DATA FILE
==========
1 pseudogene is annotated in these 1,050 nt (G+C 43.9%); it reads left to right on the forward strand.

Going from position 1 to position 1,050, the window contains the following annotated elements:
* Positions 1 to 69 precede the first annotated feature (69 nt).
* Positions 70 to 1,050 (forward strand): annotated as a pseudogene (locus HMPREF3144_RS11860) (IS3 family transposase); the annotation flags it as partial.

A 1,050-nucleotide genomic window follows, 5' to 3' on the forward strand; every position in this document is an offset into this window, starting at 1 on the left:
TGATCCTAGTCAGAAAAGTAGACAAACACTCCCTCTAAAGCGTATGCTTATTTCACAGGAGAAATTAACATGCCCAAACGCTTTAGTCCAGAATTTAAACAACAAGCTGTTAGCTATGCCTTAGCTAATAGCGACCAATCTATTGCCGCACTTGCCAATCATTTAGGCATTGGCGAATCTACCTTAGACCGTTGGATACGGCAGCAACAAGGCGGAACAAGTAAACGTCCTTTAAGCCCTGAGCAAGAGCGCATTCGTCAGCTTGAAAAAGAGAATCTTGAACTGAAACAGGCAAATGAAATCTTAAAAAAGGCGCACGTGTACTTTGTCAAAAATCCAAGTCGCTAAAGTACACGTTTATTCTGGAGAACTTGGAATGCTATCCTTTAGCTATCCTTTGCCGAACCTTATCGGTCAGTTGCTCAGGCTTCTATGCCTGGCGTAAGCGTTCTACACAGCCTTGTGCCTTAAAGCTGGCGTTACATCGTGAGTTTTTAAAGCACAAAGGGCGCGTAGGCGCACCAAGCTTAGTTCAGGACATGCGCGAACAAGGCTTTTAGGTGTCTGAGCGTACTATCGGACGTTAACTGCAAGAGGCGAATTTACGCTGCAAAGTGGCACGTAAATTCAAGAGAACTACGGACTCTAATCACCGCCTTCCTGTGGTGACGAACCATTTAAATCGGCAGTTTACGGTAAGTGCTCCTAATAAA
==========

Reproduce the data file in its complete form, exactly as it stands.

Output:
1 pseudogene is annotated in these 1,050 nt (G+C 43.9%); it reads left to right on the forward strand.

Going from position 1 to position 1,050, the window contains the following annotated elements:
* Positions 1 to 69 precede the first annotated feature (69 nt).
* Positions 70 to 1,050 (forward strand): annotated as a pseudogene (locus HMPREF3144_RS11860) (IS3 family transposase); the annotation flags it as partial.

A 1,050-nucleotide genomic window follows, 5' to 3' on the forward strand; every position in this document is an offset into this window, starting at 1 on the left:
TGATCCTAGTCAGAAAAGTAGACAAACACTCCCTCTAAAGCGTATGCTTATTTCACAGGAGAAATTAACATGCCCAAACGCTTTAGTCCAGAATTTAAACAACAAGCTGTTAGCTATGCCTTAGCTAATAGCGACCAATCTATTGCCGCACTTGCCAATCATTTAGGCATTGGCGAATCTACCTTAGACCGTTGGATACGGCAGCAACAAGGCGGAACAAGTAAACGTCCTTTAAGCCCTGAGCAAGAGCGCATTCGTCAGCTTGAAAAAGAGAATCTTGAACTGAAACAGGCAAATGAAATCTTAAAAAAGGCGCACGTGTACTTTGTCAAAAATCCAAGTCGCTAAAGTACACGTTTATTCTGGAGAACTTGGAATGCTATCCTTTAGCTATCCTTTGCCGAACCTTATCGGTCAGTTGCTCAGGCTTCTATGCCTGGCGTAAGCGTTCTACACAGCCTTGTGCCTTAAAGCTGGCGTTACATCGTGAGTTTTTAAAGCACAAAGGGCGCGTAGGCGCACCAAGCTTAGTTCAGGACATGCGCGAACAAGGCTTTTAGGTGTCTGAGCGTACTATCGGACGTTAACTGCAAGAGGCGAATTTACGCTGCAAAGTGGCACGTAAATTCAAGAGAACTACGGACTCTAATCACCGCCTTCCTGTGGTGACGAACCATTTAAATCGGCAGTTTACGGTAAGTGCTCCTAATAAA